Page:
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A three-dimensional multibody computational model of lumbar spine

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posted on 24.05.2021, 10:49 by Roozbeh Seradj Zadeh
The lower back is the most sensitive part of the human spine and over loading and bad posture during lifting can damage this area of the body. The lumbar spine consists of five vertebrae, which are responsible for carrying the weight of the upper body and loads. Intervertebral discs allow articulation between vertebrae. These discs are primarily made of non-homogeneous soft tissue, which allows the vertebrae to move and flex in all directions. Biomechanical models have been developed in the past decades to model and to predict the behavior of the spine in response to different loads. With the advances in computer modeling technology, analytical methods have become more popular in modeling the spine. These models are more cost effective and practical compared to the early models and use of human volunteers and cadavers. Unfortunately due to the complexity of the spine, most of the models failed to offer an accurate estimation of reaction moments and forces. Most models also use proprietary and custom-made software which makes it difficult for other researchers to use and modify them. This thesis reports the development and verification of a multi-body computational model of the lumbar spine. The model comprises five lumbar vertebrae (L1 to L5) and pelvis (S1). The vertebrae are connected to each other by invertebral discs, which consist of an anatomically correct kinematic and dynamic constraints. This combination represents a six degree-of-freedom mobility and enables the model to accommodate flexion, lateral bending, and axial rotation. The model is validated by carrying out a series of case studies including experimental motion studies. It is also used for preliminary evaluation of an ergonomical device called the dynamic trunk support (DTS), developed at Ryerson, School of Occupational and Public Health, in conjunction with the Mechanical and Industrial Engineering department. The results are in good agreement with the experimental results.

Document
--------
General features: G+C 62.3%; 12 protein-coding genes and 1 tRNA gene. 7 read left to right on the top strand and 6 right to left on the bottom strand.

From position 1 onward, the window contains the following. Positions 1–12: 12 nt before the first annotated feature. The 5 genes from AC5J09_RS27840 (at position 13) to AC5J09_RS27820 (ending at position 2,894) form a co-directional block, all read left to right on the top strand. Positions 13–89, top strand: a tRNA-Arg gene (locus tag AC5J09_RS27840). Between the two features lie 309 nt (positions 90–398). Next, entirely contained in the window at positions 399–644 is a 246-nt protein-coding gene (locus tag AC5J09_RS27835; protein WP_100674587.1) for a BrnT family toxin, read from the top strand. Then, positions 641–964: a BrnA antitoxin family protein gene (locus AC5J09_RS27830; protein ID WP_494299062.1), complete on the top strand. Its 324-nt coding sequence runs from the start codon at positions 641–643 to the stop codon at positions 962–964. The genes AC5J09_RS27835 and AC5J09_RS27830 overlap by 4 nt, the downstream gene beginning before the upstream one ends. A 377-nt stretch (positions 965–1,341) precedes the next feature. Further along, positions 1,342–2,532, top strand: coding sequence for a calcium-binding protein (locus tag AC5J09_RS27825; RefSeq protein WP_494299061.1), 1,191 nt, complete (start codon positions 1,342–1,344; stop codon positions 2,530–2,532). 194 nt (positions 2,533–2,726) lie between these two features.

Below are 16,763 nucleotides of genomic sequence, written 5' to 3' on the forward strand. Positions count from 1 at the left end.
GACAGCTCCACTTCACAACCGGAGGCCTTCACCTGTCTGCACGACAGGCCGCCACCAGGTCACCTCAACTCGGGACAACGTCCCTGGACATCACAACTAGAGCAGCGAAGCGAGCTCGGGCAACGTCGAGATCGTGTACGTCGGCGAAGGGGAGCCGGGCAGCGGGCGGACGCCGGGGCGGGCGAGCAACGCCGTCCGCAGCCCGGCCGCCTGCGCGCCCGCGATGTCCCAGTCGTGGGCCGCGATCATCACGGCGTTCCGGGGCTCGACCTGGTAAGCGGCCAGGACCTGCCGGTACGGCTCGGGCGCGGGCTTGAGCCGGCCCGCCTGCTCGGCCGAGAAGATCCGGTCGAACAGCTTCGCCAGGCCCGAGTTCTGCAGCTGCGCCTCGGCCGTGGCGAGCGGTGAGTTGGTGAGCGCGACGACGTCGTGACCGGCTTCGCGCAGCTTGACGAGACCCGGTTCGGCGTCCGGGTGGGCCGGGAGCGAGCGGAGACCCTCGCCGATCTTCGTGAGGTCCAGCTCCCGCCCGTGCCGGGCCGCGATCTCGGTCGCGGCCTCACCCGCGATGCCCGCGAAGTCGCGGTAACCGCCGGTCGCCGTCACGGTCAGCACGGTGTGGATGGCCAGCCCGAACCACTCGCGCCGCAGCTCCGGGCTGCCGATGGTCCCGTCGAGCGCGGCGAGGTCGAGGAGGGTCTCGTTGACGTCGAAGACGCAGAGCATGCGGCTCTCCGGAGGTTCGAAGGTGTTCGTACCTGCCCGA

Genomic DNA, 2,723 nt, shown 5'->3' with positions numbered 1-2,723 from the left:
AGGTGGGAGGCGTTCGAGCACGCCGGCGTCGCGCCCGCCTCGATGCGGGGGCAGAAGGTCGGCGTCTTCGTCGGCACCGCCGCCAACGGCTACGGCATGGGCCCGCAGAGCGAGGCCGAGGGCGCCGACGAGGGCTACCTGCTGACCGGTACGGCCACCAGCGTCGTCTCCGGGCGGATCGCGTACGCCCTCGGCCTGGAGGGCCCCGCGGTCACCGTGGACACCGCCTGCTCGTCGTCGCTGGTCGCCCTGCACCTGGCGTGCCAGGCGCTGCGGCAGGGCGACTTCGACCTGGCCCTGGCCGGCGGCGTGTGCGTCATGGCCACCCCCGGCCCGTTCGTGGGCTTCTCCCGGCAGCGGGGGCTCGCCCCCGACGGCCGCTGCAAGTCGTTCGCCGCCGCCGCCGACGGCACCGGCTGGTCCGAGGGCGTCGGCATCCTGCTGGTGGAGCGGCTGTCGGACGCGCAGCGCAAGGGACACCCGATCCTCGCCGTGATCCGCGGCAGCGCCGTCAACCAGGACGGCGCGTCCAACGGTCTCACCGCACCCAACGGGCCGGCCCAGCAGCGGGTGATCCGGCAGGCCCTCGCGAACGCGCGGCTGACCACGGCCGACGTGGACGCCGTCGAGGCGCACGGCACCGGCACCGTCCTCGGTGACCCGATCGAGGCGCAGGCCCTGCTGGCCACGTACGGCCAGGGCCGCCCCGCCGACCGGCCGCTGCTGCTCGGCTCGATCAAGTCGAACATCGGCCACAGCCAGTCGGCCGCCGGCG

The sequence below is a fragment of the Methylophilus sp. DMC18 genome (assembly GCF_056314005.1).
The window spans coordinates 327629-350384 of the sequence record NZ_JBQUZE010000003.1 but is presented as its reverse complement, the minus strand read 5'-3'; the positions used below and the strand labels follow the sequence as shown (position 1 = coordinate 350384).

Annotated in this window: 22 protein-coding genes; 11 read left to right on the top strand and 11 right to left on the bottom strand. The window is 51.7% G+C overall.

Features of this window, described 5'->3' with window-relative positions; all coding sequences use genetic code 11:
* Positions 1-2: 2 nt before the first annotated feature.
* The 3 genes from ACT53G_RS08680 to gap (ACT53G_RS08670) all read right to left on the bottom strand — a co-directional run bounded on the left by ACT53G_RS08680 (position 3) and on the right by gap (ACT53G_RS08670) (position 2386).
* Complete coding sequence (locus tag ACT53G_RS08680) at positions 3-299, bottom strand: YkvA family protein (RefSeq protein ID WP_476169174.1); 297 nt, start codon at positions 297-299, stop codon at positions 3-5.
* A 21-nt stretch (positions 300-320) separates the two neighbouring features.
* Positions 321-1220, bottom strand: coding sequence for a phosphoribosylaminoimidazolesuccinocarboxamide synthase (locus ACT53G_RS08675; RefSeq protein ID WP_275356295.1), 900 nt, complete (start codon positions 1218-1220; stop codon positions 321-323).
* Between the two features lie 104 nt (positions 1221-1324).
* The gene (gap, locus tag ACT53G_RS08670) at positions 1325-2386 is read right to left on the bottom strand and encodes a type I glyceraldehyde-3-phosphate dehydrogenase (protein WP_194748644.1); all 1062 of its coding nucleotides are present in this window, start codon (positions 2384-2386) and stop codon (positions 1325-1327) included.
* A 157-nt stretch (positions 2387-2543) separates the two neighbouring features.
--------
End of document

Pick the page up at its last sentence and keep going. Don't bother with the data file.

Master of Applied Science


Mechanical and Industrial Engineering

Granting Institution

Ryerson University

LAC Thesis Type


Thesis Advisor

Ahmad Ghasempoor Mohammad Abdoli-Eramaki